ABU DHABI // The nation's effort to encourage arbitration over lawsuits won the praise of international judges and legal experts at a recent conference in the capital. The Ministry of Justice organised the two-day conference on alternative dispute resolution last month. A report published in Al Mizan, the ministry's monthly journal, showed the participants reached a consensus on the benefits of reconciliatory justice.
Saud bin Abdullah al Askar, the undersecretary of the Saudi ministry of justice, noted the practice of reconciliation dates back to the advent of Islam about 1,400 years ago. Tania Sourdin, a professor of conflict resolution at the Australian Centre for Peace and Conflict Studies, said the UAE set rigorous standards to ensure effective arbitration, and also had hired experienced arbitrators with good reputations.
Judge Wayne Brazil, a federal judge in northern California and Judge David Fletcher, the president of the Community Justice Centre in North Liverpool, noted a worldwide tendency toward arbitration because it is simpler, takes less time, and is more cost-effective than most other legal action. Judge Hugh Landerkin, of the Provincial Court of Alberta, said mediation in the legal system was introduced in Canada 15 years ago.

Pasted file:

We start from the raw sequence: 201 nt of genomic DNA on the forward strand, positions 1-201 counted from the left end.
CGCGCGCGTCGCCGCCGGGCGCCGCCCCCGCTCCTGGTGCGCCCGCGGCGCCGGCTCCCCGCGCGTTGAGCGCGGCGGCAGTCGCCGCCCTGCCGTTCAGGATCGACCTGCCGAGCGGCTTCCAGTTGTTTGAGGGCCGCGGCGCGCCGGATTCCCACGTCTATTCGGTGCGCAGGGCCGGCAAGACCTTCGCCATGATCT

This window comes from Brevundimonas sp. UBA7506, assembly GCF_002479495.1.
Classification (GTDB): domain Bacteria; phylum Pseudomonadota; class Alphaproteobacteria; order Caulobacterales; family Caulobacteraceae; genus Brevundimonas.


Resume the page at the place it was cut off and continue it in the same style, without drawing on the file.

Judge Musa bin Salem al Azri, of the Sohar Court of Justice in Oman, said mediation had successfully resolved half the cases referred to reconciliation committees in his country. The Ministry of Interior has established social support centres to resolve domestic violence cases without referring them to the courts, said Zubaida Jassim Mohammed of the ministry's legal affairs department. In the past six years, mediated resolutions were found in 36 per cent of all cases brought before the courts, said Judge Obeid Mohammad Ibrahim, a senior judicial inspector at the Ministry of Justice.